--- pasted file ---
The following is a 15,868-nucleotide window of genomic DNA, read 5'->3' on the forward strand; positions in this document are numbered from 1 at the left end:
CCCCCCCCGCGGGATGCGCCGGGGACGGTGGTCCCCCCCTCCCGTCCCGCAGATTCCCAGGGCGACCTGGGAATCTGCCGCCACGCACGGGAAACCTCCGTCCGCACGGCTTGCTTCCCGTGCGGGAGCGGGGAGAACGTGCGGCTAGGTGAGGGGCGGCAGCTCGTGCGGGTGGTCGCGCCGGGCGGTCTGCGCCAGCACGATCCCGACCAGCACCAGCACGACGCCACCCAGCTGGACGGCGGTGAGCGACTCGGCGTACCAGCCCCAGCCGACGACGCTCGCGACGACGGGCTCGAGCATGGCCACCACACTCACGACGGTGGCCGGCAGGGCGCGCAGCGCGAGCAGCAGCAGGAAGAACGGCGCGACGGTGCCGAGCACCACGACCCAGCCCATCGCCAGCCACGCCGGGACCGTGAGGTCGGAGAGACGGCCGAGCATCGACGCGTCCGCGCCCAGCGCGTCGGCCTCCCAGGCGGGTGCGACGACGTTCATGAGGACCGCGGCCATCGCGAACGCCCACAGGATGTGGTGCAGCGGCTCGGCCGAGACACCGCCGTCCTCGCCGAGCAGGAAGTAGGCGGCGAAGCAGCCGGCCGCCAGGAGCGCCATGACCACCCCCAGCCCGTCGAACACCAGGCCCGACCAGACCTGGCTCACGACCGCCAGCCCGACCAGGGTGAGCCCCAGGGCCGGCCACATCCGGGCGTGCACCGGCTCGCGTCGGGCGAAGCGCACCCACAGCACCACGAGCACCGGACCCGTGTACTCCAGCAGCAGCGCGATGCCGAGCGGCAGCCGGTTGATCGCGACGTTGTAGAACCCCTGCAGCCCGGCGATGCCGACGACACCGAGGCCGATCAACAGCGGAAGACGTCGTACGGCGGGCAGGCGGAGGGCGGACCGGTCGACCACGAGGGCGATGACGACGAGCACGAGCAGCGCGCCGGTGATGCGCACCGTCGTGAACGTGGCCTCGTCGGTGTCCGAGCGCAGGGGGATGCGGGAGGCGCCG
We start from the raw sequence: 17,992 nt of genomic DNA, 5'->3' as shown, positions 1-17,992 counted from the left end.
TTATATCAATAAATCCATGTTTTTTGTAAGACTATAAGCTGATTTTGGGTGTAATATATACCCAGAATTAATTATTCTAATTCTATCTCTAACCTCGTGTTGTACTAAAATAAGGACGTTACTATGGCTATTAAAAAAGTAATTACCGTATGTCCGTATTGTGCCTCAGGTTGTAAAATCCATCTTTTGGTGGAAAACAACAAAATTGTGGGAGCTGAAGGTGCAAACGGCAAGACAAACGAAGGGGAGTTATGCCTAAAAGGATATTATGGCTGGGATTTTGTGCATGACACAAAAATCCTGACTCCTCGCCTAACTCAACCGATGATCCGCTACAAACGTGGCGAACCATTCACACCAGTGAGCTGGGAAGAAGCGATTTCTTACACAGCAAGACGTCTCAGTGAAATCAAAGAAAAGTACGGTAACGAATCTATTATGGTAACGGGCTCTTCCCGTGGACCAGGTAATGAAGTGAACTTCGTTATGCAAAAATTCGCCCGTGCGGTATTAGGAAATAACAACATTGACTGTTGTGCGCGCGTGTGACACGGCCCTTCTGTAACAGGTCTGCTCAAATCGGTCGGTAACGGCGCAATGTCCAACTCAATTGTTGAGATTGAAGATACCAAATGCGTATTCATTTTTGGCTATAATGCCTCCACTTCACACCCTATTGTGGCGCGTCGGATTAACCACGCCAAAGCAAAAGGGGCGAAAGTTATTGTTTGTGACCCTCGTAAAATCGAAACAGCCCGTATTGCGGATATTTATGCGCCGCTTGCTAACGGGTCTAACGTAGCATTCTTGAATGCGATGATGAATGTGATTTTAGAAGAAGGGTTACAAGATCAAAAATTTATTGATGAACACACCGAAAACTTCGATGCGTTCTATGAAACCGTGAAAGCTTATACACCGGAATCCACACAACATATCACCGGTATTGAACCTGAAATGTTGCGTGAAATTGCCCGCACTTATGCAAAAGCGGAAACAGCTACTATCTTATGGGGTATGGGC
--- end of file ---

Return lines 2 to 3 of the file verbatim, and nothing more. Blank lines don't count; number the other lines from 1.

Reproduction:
CCCCCCCCGCGGGATGCGCCGGGGACGGTGGTCCCCCCCTCCCGTCCCGCAGATTCCCAGGGCGACCTGGGAATCTGCCGCCACGCACGGGAAACCTCCGTCCGCACGGCTTGCTTCCCGTGCGGGAGCGGGGAGAACGTGCGGCTAGGTGAGGGGCGGCAGCTCGTGCGGGTGGTCGCGCCGGGCGGTCTGCGCCAGCACGATCCCGACCAGCACCAGCACGACGCCACCCAGCTGGACGGCGGTGAGCGACTCGGCGTACCAGCCCCAGCCGACGACGCTCGCGACGACGGGCTCGAGCATGGCCACCACACTCACGACGGTGGCCGGCAGGGCGCGCAGCGCGAGCAGCAGCAGGAAGAACGGCGCGACGGTGCCGAGCACCACGACCCAGCCCATCGCCAGCCACGCCGGGACCGTGAGGTCGGAGAGACGGCCGAGCATCGACGCGTCCGCGCCCAGCGCGTCGGCCTCCCAGGCGGGTGCGACGACGTTCATGAGGACCGCGGCCATCGCGAACGCCCACAGGATGTGGTGCAGCGGCTCGGCCGAGACACCGCCGTCCTCGCCGAGCAGGAAGTAGGCGGCGAAGCAGCCGGCCGCCAGGAGCGCCATGACCACCCCCAGCCCGTCGAACACCAGGCCCGACCAGACCTGGCTCACGACCGCCAGCCCGACCAGGGTGAGCCCCAGGGCCGGCCACATCCGGGCGTGCACCGGCTCGCGTCGGGCGAAGCGCACCCACAGCACCACGAGCACCGGACCCGTGTACTCCAGCAGCAGCGCGATGCCGAGCGGCAGCCGGTTGATCGCGACGTTGTAGAACCCCTGCAGCCCGGCGATGCCGACGACACCGAGGCCGATCAACAGCGGAAGACGTCGTACGGCGGGCAGGCGGAGGGCGGACCGGTCGACCACGAGGGCGATGACGACGAGCACGAGCAGCGCGCCGGTGATGCGCACCGTCGTGAACGTGGCCTCGTCGGTGTCCGAGCGCAGGGGGATGCGGGAGGCGCCG
We start from the raw sequence: 17,992 nt of genomic DNA, 5'->3' as shown, positions 1-17,992 counted from the left end.